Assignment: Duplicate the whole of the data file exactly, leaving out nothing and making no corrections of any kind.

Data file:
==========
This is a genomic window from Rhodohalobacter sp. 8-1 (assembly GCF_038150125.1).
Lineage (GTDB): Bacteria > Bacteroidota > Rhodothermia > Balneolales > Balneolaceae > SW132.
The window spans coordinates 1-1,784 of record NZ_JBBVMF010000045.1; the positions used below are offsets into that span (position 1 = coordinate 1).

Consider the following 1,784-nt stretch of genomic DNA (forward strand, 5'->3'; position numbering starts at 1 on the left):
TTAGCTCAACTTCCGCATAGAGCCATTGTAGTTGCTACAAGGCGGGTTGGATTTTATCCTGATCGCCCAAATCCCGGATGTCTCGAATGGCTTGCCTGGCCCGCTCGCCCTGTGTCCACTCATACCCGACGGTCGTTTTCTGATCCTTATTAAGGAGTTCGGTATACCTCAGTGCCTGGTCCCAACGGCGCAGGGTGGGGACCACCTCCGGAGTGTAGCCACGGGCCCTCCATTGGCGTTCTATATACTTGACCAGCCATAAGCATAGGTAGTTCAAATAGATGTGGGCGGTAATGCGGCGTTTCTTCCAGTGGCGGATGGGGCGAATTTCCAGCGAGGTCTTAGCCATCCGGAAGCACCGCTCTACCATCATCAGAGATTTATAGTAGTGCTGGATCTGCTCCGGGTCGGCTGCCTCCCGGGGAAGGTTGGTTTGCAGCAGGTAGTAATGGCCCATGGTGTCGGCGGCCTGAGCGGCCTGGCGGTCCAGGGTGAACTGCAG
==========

This is a genomic window from Rhodohalobacter sp. 8-1 (assembly GCF_038150125.1).
Lineage (GTDB): Bacteria > Bacteroidota > Rhodothermia > Balneolales > Balneolaceae > SW132.
The window spans coordinates 1-1,784 of record NZ_JBBVMF010000045.1; the positions used below are offsets into that span (position 1 = coordinate 1).

Consider the following 1,784-nt stretch of genomic DNA (forward strand, 5'->3'; position numbering starts at 1 on the left):
TTAGCTCAACTTCCGCATAGAGCCATTGTAGTTGCTACAAGGCGGGTTGGATTTTATCCTGATCGCCCAAATCCCGGATGTCTCGAATGGCTTGCCTGGCCCGCTCGCCCTGTGTCCACTCATACCCGACGGTCGTTTTCTGATCCTTATTAAGGAGTTCGGTATACCTCAGTGCCTGGTCCCAACGGCGCAGGGTGGGGACCACCTCCGGAGTGTAGCCACGGGCCCTCCATTGGCGTTCTATATACTTGACCAGCCATAAGCATAGGTAGTTCAAATAGATGTGGGCGGTAATGCGGCGTTTCTTCCAGTGGCGGATGGGGCGAATTTCCAGCGAGGTCTTAGCCATCCGGAAGCACCGCTCTACCATCATCAGAGATTTATAGTAGTGCTGGATCTGCTCCGGGTCGGCTGCCTCCCGGGGAAGGTTGGTTTGCAGCAGGTAGTAATGGCCCATGGTGTCGGCGGCCTGAGCGGCCTGGCGGTCCAGGGTGAACTGCAG